Abstract: Maternal Emotional Wellbeing: The Role of Parental Self-Efficacy, Breastfeeding Self-Efficacy and Expectations (Society for Social Work and Research 27th Annual Conference - Social Work Science and Complex Problems: Battling Inequities + Building Solutions)

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Maternal Emotional Wellbeing: The Role of Parental Self-Efficacy, Breastfeeding Self-Efficacy and Expectations

Friday, January 13, 2023
Camelback A, 2nd Level (Sheraton Phoenix Downtown)
* noted as presenting author
Rena Bina, PhD, Senior lecturer, Bar Ilan University, Ramat Gan, Israel
Tal Blaugrund, MSW, PhD student, Bar Ilan University
Background and Purpose: Maternal emotional wellbeing is strongly embedded in social norms and expectations, such as the expectations to be “a perfect mother” and to exclusively breastfeed. As a result, women develop expectations of how to behave and cope as mothers. When a mother feels she cannot stand up to society’s expectations or when she holds on to rigid expectations, which frequently are not compatible to reality, her perceived parental self-efficacy (i.e., belief and confidence in her ability to be a parent and successfully carry-out a parental role) and emotional wellbeing may decrease. Although emotional wellbeing can moderate the negative effects of emotional distress and contribute to overall mental health, the vast majority of studies on postpartum women focused on their emotional distress. This study examined the contribution of mothers’ expectations, perceived breastfeeding self-efficacy and perceived parental self-efficacy to maternal emotional wellbeing.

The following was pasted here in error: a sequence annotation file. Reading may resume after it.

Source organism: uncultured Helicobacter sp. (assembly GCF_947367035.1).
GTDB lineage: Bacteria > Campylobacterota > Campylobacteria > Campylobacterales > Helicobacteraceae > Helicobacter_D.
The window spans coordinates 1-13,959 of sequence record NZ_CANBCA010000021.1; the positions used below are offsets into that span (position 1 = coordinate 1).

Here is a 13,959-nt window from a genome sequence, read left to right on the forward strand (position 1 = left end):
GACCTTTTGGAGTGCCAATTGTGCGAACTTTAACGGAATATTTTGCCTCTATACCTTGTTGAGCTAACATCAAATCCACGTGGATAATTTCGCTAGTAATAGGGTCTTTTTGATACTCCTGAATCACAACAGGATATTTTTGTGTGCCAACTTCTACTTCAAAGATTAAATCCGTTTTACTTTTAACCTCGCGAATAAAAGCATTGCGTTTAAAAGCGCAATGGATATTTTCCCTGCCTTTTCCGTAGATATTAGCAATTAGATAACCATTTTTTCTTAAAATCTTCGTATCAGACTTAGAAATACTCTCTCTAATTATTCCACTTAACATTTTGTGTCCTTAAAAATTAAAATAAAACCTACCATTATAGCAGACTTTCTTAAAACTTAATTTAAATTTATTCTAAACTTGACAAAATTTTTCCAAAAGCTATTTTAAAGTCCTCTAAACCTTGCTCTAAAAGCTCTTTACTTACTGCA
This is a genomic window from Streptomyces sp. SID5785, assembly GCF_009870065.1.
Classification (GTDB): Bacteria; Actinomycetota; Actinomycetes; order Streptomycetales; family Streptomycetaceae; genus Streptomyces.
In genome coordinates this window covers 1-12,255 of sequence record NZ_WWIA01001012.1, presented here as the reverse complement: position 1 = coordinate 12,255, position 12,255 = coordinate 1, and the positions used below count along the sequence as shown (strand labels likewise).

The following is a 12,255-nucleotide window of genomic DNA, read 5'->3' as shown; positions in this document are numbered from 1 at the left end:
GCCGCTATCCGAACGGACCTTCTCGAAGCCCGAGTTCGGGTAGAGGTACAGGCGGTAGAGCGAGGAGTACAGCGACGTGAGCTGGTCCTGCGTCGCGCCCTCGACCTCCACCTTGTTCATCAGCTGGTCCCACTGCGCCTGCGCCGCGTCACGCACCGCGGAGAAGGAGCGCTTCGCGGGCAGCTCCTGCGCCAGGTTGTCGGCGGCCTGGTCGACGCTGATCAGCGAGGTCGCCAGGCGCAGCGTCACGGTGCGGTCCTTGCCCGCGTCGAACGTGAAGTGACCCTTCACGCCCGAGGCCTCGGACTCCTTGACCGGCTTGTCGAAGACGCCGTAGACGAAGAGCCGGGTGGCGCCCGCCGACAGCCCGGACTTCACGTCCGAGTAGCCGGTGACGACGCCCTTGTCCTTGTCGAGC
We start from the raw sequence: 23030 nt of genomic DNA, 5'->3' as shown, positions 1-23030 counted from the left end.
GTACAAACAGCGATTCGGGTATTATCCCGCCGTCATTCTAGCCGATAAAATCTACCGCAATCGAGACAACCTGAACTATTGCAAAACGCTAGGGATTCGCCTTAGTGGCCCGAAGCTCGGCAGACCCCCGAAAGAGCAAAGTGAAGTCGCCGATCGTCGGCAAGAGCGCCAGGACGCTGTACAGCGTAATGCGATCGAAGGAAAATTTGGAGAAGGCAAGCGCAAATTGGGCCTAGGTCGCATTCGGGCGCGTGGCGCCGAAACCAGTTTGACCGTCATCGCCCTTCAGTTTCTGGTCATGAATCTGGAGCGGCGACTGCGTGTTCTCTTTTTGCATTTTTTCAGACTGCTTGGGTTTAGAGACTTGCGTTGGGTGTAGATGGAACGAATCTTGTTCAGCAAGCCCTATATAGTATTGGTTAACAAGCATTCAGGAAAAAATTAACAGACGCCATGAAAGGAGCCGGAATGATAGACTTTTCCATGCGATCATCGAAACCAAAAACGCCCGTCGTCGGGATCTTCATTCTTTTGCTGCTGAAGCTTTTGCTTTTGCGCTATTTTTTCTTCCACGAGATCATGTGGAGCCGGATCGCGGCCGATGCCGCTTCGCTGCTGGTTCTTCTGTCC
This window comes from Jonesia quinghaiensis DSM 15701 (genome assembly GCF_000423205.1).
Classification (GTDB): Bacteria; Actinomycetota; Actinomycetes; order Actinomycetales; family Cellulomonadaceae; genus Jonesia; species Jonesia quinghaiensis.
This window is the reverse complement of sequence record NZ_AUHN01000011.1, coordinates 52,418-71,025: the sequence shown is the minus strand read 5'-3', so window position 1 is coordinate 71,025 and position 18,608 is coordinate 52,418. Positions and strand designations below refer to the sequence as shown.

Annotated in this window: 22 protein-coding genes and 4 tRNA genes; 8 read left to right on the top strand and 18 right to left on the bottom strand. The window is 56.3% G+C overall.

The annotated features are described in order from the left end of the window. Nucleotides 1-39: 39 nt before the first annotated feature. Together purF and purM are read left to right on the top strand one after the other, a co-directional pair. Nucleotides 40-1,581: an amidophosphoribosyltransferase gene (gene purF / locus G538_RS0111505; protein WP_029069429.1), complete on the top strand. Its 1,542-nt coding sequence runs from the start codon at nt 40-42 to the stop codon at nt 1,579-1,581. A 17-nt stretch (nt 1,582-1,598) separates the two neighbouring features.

Methods: In this cross-sectional study, 203 women, aged 18 and above, who gave birth and were up to six months postpartum, filled out an online self-report questionnaire assessing their perceived emotional wellbeing, parental self-efficacy, breastfeeding self-efficacy and rigidity of expectations. A link to the questionnaire was posted on various mothers’ Facebook and WhatsApp groups. Data were analyzed using bivariate analyses, linear regression and PROCESS mediation analyses.

Results: Pearson correlations demonstrated positive associations between parental and breastfeeding self-efficacy and emotional wellbeing (r=.55, p<.01; r=.22, p<.01; respectively), and a negative association between rigidity of expectations and emotional wellbeing (r=-.39, p<.01). Yet, in the final stage of a regression analysis only rigidity of expectations and parental self-efficacy were associated with emotional wellbeing (B=-.28, p<.001; B=.41, p<.001; respectively). Furthermore, parental self-efficacy fully mediated the association between breastfeeding self-efficacy and emotional wellbeing (B=.10 [CI 95% = .05-.15]) and partially mediated the association between rigidity of expectations and emotional wellbeing (B=-.39 [CI 95% = -.16-.05]).

Conclusions and Implications: Parental self-efficacy seems to play an important role in maternal emotional wellbeing, and breastfeeding self-efficacy seems to be part of parental self-efficacy. Hence, if a woman feels confident and capable with breastfeeding her baby then her parental self-efficacy may increase. However, if she does not feel efficacious in breastfeeding then feeling efficacious in other areas of parenting (such as the ability to sooth the baby) may help buffer the negative effects low breastfeeding self-efficacy may have on maternal emotional wellbeing. Furthermore, holding on to rigid expectations may decrease maternal emotional wellbeing, directly or through decreasing parental self-efficacy. Social workers working with expectant and new mothers should discuss mothers’ expectations of the postpartum period, potential gaps between expectations and reality and ways in which expectations can become more flexible. Also discussing breastfeeding and its personal pros and cons is of importance as well as helping mothers raise their perceived parental self-efficacy. Moreover, social workers should take an active role in advancing social justice for mothers by helping challenge and change potential offensive societal norms and expectations of mothers.